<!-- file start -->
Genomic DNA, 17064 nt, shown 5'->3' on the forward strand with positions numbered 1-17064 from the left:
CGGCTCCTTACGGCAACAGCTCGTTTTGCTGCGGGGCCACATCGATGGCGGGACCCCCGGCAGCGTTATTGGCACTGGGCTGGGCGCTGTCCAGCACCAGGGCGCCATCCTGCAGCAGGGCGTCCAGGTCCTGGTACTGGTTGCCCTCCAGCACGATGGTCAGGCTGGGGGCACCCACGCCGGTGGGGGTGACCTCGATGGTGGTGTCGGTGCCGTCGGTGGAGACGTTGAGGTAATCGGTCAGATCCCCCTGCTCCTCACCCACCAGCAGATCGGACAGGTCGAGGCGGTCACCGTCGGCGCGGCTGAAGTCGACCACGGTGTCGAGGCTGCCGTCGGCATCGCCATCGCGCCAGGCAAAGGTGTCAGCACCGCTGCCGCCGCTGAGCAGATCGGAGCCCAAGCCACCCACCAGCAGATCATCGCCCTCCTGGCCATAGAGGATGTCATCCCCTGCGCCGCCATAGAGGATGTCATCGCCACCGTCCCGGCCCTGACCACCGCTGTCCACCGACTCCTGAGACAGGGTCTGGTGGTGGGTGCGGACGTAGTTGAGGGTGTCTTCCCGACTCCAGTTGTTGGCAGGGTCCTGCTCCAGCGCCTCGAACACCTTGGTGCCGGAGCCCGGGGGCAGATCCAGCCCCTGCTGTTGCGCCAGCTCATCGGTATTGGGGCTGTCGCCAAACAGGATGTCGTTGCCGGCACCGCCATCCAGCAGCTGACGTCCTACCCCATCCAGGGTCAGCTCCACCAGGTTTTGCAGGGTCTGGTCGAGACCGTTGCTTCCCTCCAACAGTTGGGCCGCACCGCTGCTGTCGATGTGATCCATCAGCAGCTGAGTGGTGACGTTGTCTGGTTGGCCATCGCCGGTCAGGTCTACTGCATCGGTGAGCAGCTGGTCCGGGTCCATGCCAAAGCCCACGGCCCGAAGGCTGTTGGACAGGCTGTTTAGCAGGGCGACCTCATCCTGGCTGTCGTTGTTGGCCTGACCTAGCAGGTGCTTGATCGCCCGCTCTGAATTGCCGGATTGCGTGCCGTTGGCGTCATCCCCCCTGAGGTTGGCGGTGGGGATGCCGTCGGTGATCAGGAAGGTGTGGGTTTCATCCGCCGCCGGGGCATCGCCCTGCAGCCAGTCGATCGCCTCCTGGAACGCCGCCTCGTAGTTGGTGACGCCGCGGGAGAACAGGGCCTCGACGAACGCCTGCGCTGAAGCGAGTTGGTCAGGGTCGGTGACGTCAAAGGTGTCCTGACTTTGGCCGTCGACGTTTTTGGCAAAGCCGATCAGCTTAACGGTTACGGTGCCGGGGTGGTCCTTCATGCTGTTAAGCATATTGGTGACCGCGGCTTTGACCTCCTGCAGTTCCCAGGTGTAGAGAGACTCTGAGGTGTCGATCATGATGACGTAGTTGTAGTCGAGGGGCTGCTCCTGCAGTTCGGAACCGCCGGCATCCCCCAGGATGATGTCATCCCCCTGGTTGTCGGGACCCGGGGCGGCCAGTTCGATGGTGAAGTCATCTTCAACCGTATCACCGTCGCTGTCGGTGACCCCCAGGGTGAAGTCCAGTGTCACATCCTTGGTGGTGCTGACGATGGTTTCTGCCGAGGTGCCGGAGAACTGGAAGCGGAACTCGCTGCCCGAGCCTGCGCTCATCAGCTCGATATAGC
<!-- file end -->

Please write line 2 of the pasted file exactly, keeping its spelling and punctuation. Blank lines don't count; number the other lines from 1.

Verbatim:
CGGCTCCTTACGGCAACAGCTCGTTTTGCTGCGGGGCCACATCGATGGCGGGACCCCCGGCAGCGTTATTGGCACTGGGCTGGGCGCTGTCCAGCACCAGGGCGCCATCCTGCAGCAGGGCGTCCAGGTCCTGGTACTGGTTGCCCTCCAGCACGATGGTCAGGCTGGGGGCACCCACGCCGGTGGGGGTGACCTCGATGGTGGTGTCGGTGCCGTCGGTGGAGACGTTGAGGTAATCGGTCAGATCCCCCTGCTCCTCACCCACCAGCAGATCGGACAGGTCGAGGCGGTCACCGTCGGCGCGGCTGAAGTCGACCACGGTGTCGAGGCTGCCGTCGGCATCGCCATCGCGCCAGGCAAAGGTGTCAGCACCGCTGCCGCCGCTGAGCAGATCGGAGCCCAAGCCACCCACCAGCAGATCATCGCCCTCCTGGCCATAGAGGATGTCATCCCCTGCGCCGCCATAGAGGATGTCATCGCCACCGTCCCGGCCCTGACCACCGCTGTCCACCGACTCCTGAGACAGGGTCTGGTGGTGGGTGCGGACGTAGTTGAGGGTGTCTTCCCGACTCCAGTTGTTGGCAGGGTCCTGCTCCAGCGCCTCGAACACCTTGGTGCCGGAGCCCGGGGGCAGATCCAGCCCCTGCTGTTGCGCCAGCTCATCGGTATTGGGGCTGTCGCCAAACAGGATGTCGTTGCCGGCACCGCCATCCAGCAGCTGACGTCCTACCCCATCCAGGGTCAGCTCCACCAGGTTTTGCAGGGTCTGGTCGAGACCGTTGCTTCCCTCCAACAGTTGGGCCGCACCGCTGCTGTCGATGTGATCCATCAGCAGCTGAGTGGTGACGTTGTCTGGTTGGCCATCGCCGGTCAGGTCTACTGCATCGGTGAGCAGCTGGTCCGGGTCCATGCCAAAGCCCACGGCCCGAAGGCTGTTGGACAGGCTGTTTAGCAGGGCGACCTCATCCTGGCTGTCGTTGTTGGCCTGACCTAGCAGGTGCTTGATCGCCCGCTCTGAATTGCCGGATTGCGTGCCGTTGGCGTCATCCCCCCTGAGGTTGGCGGTGGGGATGCCGTCGGTGATCAGGAAGGTGTGGGTTTCATCCGCCGCCGGGGCATCGCCCTGCAGCCAGTCGATCGCCTCCTGGAACGCCGCCTCGTAGTTGGTGACGCCGCGGGAGAACAGGGCCTCGACGAACGCCTGCGCTGAAGCGAGTTGGTCAGGGTCGGTGACGTCAAAGGTGTCCTGACTTTGGCCGTCGACGTTTTTGGCAAAGCCGATCAGCTTAACGGTTACGGTGCCGGGGTGGTCCTTCATGCTGTTAAGCATATTGGTGACCGCGGCTTTGACCTCCTGCAGTTCCCAGGTGTAGAGAGACTCTGAGGTGTCGATCATGATGACGTAGTTGTAGTCGAGGGGCTGCTCCTGCAGTTCGGAACCGCCGGCATCCCCCAGGATGATGTCATCCCCCTGGTTGTCGGGACCCGGGGCGGCCAGTTCGATGGTGAAGTCATCTTCAACCGTATCACCGTCGCTGTCGGTGACCCCCAGGGTGAAGTCCAGTGTCACATCCTTGGTGGTGCTGACGATGGTTTCTGCCGAGGTGCCGGAGAACTGGAAGCGGAACTCGCTGCCCGAGCCTGCGCTCATCAGCTCGATATAGC